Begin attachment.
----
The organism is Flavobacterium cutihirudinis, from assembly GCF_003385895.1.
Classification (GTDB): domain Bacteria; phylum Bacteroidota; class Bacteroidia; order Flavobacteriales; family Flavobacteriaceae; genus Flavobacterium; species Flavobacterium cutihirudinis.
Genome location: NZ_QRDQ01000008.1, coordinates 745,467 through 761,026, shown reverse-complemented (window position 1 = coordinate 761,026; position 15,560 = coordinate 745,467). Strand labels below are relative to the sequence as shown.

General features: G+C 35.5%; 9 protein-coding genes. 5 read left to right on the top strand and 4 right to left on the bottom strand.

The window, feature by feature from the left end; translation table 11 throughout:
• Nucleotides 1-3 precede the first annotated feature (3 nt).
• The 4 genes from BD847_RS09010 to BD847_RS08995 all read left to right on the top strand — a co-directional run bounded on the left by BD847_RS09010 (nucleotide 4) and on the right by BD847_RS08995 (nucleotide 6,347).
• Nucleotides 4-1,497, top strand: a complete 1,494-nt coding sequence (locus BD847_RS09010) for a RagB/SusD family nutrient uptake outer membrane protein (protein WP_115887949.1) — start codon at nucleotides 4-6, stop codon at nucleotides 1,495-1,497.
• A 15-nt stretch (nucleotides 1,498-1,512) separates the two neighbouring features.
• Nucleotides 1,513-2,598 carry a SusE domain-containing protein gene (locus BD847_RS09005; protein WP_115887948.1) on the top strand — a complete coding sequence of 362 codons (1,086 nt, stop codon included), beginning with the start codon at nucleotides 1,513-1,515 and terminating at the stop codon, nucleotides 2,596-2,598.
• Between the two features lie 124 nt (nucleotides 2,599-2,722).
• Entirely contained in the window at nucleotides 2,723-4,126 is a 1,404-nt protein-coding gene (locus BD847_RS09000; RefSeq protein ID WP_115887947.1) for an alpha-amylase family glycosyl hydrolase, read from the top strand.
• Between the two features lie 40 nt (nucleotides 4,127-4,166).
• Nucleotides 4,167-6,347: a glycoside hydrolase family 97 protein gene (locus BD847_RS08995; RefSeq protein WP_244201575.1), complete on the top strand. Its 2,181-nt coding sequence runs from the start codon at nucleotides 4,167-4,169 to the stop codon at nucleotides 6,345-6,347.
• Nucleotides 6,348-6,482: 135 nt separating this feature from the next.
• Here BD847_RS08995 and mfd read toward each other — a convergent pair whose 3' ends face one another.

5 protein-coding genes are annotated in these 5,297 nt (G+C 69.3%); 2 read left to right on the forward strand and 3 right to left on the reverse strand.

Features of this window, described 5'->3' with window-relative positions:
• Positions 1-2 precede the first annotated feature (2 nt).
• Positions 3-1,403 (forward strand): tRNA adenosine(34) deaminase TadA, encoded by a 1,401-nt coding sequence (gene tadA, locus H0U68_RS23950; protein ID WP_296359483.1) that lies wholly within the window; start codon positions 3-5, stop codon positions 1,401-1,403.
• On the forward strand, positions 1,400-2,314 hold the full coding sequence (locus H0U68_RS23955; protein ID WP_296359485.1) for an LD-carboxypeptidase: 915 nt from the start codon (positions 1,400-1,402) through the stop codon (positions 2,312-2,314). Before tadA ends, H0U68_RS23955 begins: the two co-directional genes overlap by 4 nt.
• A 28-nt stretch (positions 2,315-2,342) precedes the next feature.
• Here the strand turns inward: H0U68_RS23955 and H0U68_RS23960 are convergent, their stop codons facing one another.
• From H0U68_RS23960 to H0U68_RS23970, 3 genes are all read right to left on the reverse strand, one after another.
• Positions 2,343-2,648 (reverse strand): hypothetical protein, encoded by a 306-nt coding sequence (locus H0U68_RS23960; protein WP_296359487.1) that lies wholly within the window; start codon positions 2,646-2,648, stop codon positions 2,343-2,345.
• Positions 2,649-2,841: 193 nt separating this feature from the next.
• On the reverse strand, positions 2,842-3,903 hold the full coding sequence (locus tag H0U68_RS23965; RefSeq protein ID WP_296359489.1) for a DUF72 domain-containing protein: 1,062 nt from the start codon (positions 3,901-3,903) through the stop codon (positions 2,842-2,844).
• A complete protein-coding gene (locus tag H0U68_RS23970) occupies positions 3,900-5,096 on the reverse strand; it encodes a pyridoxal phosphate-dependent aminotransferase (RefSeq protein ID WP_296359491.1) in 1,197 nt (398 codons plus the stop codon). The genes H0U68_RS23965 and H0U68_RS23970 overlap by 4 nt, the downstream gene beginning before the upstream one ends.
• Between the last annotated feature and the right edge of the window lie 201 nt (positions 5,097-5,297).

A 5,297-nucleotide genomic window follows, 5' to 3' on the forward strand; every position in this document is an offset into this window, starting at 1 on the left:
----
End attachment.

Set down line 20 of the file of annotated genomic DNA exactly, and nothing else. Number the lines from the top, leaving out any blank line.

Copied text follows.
• Positions 3-1,403 (forward strand): tRNA adenosine(34) deaminase TadA, encoded by a 1,401-nt coding sequence (gene tadA, locus H0U68_RS23950; protein ID WP_296359483.1) that lies wholly within the window; start codon positions 3-5, stop codon positions 1,401-1,403.